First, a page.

Zembla Documentary on Lasik, Pain, and Suicidality

This Lasik documentary was created by investigative journalists in Holland. The language is mostly Dutch, with English subtitles. The documentary focuses on corneal neuropathic path after Lasik and the suicidality it creates. Dutch physician Dr. Michael Brouwer and other Lasik sufferers in Holland are interviewed, as is Dr. Edward Boshnick in the United States (see EyeFreedom.com). The investigators ask: Is the experience of pain after Lasik really uncommon? What are the consequences when it occurs? Also interviewed are Dr. David Barsook and Dr. Morris Waxler. Dr. Barsook is Director of the Pain and Imaging Neuroscience (P.A.I.N.) Group at Boston Children’s Hospital, MGH ,and McLean Hospital at Harvard University. Dr. Barsook maintains that corneal pain after Lasik follows an established model of neuropathic pain. Dr. Morris Waxler is the FDA's former chief research scientist on Lasik. Dr. Waxler maintains at his website HelpStopLasik.com that "The FDA does not want to admit that millions of people have now had a surgery that never should have been approved by its own rules. The FDA is now engaged in covering-up a scandal and an epidemic, and its own corrupt practices. This should be exposed, and LASIK should end." He revisits these conclusions in the video.

Keratoconus is a non-inflammatory ectasia or protrusion of the cornea. Over a period of years (from a few years to 5 or more years) the cornea tends to thin and steepen. As the cornea thins and steepens, the patient will experience a decrease in vision which can be mild or severe. For mild to moderate degrees of keratoconus, eyeglasses or soft contact lenses may be able to provide the patient with clear comfortable vision. However, in the more advanced cases of keratoconus, eyeglasses or soft contact lenses will not be able to provide the patient with clear vision. In addition, conventional gas permeable contact lenses may be able to provide clear vision but these lenses tend to be unstable on an advanced keratoconic cornea.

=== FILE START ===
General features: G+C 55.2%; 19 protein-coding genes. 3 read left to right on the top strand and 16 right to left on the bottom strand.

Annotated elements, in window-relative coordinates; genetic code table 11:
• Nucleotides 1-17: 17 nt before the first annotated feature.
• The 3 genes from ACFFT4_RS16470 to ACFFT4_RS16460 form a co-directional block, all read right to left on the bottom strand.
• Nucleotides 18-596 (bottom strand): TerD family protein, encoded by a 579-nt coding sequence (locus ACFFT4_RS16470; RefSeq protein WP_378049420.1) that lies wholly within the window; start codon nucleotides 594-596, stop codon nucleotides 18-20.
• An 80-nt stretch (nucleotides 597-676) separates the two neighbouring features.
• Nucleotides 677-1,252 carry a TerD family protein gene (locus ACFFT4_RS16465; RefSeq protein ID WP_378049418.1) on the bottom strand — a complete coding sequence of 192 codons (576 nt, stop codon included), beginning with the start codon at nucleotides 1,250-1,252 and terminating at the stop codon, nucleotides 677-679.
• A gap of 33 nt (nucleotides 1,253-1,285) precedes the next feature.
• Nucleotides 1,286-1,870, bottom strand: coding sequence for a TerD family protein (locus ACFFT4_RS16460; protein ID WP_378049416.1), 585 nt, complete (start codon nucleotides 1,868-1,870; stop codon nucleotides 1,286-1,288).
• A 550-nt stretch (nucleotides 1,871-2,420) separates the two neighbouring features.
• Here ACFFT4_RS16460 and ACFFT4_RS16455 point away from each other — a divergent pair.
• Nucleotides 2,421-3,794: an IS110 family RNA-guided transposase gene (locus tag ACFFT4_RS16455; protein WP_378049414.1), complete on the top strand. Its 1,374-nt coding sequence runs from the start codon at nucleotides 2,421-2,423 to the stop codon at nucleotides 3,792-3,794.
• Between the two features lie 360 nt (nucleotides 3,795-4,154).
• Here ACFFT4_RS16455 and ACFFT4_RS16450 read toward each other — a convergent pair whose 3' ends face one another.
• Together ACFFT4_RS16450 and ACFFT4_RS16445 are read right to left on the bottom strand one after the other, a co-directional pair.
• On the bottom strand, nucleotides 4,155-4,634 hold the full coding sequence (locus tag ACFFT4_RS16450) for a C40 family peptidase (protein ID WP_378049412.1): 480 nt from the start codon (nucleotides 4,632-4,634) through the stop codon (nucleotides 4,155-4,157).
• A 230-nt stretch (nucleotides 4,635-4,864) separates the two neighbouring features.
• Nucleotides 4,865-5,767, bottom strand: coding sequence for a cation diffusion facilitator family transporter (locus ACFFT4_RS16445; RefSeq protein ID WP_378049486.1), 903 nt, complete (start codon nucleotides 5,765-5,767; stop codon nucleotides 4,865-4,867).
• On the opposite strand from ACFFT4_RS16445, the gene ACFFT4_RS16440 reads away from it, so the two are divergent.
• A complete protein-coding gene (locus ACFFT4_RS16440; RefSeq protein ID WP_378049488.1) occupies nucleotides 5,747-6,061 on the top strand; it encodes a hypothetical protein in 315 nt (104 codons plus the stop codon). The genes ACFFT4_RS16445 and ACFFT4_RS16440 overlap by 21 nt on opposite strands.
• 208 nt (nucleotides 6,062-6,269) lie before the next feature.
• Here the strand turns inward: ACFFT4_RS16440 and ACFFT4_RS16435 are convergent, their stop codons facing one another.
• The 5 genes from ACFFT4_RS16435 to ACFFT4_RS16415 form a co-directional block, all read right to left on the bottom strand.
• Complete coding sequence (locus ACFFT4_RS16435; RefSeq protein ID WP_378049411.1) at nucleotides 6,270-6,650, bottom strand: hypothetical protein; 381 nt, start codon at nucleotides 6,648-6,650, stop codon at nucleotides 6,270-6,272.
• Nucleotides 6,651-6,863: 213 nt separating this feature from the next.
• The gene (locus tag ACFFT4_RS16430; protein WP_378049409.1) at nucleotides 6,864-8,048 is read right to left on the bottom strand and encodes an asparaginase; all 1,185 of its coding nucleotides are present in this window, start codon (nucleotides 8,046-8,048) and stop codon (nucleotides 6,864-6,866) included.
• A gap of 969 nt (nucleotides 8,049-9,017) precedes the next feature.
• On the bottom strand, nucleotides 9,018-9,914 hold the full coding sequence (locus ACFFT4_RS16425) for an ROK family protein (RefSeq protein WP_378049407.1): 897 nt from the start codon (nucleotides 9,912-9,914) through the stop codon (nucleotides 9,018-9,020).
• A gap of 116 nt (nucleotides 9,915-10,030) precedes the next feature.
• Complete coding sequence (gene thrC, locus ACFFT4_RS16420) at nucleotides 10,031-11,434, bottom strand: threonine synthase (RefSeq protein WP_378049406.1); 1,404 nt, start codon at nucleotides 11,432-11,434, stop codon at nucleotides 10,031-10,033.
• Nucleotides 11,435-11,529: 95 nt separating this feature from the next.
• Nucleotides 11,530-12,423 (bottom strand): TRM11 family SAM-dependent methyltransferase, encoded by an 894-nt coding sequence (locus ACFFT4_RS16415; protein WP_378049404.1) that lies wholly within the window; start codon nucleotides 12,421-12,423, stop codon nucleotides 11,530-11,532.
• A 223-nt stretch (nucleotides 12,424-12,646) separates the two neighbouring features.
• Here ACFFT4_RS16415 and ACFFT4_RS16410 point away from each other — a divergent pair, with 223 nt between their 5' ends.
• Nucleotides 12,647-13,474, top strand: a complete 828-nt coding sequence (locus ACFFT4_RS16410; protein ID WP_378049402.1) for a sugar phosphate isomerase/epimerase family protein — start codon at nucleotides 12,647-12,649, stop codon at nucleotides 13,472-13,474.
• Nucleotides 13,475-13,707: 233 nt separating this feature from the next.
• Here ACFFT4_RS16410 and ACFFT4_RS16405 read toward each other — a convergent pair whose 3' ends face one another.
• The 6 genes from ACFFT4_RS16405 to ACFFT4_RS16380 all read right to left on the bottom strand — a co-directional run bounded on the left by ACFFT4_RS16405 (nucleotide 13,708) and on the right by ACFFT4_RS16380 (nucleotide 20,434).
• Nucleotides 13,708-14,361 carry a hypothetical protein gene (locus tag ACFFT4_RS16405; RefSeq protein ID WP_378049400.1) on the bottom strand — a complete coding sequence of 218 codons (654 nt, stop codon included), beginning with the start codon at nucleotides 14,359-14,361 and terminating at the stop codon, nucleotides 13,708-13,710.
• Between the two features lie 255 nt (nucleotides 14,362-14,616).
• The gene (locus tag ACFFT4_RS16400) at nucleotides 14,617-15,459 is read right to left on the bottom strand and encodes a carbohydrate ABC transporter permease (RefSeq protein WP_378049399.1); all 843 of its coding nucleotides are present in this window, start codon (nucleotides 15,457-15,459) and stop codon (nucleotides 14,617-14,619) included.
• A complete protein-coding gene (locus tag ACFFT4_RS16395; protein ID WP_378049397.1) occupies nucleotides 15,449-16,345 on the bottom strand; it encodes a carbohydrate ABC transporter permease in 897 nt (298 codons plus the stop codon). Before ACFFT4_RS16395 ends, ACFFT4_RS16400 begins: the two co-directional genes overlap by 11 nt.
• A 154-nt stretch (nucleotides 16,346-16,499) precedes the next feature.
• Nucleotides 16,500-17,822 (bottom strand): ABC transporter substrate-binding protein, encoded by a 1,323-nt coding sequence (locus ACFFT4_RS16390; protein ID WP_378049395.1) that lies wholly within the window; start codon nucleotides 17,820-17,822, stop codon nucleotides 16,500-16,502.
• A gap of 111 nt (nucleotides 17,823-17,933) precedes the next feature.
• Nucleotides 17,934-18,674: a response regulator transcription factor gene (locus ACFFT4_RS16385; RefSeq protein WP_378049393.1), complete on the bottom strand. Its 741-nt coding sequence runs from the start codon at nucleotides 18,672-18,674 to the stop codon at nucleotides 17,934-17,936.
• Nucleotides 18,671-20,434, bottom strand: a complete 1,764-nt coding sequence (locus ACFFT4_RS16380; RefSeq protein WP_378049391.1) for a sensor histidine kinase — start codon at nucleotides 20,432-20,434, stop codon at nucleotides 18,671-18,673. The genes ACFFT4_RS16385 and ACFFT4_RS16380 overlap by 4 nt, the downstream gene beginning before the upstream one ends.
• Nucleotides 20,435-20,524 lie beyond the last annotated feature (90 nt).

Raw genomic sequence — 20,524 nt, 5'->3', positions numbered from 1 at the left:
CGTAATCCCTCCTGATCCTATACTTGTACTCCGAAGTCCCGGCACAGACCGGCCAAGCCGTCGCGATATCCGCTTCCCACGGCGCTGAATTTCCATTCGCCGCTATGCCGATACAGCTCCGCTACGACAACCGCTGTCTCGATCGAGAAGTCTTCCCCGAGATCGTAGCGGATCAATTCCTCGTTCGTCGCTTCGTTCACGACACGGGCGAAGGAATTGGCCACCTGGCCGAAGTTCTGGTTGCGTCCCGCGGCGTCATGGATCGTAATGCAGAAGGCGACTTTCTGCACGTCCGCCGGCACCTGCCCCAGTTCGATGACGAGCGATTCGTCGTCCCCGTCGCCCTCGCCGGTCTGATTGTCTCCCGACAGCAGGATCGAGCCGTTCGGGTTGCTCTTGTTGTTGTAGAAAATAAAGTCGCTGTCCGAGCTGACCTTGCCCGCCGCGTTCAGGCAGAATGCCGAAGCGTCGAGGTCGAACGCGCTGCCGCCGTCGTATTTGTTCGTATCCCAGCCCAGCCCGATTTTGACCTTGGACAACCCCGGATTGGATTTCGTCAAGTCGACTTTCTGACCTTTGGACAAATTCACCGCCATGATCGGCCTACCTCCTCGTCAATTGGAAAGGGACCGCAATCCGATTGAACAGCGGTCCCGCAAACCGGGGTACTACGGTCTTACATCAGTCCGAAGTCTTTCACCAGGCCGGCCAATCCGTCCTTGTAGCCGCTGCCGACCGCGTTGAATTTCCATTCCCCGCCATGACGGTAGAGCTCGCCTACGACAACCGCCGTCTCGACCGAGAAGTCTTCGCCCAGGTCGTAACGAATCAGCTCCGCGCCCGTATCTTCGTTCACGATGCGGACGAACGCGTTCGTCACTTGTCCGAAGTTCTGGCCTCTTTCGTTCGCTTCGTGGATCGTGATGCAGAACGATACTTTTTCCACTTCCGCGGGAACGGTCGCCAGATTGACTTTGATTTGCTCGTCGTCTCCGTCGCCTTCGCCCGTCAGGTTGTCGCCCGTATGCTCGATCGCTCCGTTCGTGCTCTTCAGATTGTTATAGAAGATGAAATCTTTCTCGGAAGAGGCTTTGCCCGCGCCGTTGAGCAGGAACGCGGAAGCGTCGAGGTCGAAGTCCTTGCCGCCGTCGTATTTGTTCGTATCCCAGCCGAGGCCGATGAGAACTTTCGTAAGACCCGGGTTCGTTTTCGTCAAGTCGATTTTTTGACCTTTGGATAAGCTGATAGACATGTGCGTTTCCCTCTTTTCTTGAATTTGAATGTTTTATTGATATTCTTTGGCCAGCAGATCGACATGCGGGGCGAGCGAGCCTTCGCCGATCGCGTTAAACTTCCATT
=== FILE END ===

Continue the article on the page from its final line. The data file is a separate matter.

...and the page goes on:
In the great majority of the patients that we see with advanced keratoconus, the outer cellular layer of the cornea known as the epithelium is compromised or not intact. For this reason patients with advanced keratoconus will not be able to tolerate or support a soft, hybrid or conventional gas permeable lenses. With these lens designs the vision may be acceptable but the comfort will not be. Also, the small gas permeable lenses may tend to pop out of the eye or have excess movement causing discomfort and eye pain after a short wearing period.

The only lens that will provide clear stable vision, and excellent comfort to a patient with advanced keratoconus will be a gas permeable scleral lens, specifically a GVR Scleral lens. This is due to the fact that the GVR Scleral lens does not touch the compromised cornea. Instead, the GVR Scleral lens vaults over the cornea and is supported by the white portion of the eye known as the sclera. The space between the back of the lens and the front surface of the cornea is filled with unpreserved sterile saline solution. In other words, the front of the eye is always in a moist environment. Because of this, very often the GVR Scleral lens will act as a therapeutic device and help the compromised corneal tissue heal. In addition, the blinking action of the eyelids against the irritated cornea can cause further damage to the cornea. The GVR Scleral lens will protect the compromised cornea from the rubbing action of the eyelids against the irritated cornea.

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EyePrint Pro

EyePrintPro technology creates a scleral lens based on a mold of the cornea. The molding is accurate to 1 or 2 microns and fits perfectly because it exactly mirrors the irregularities of the individual corneal surface. The technology is well suited for post-Lasik, Keratoconus, RK, eye injury, and corneal transplant patients. Read More in this PDF about EyePrintPro Scleral Lens Technology

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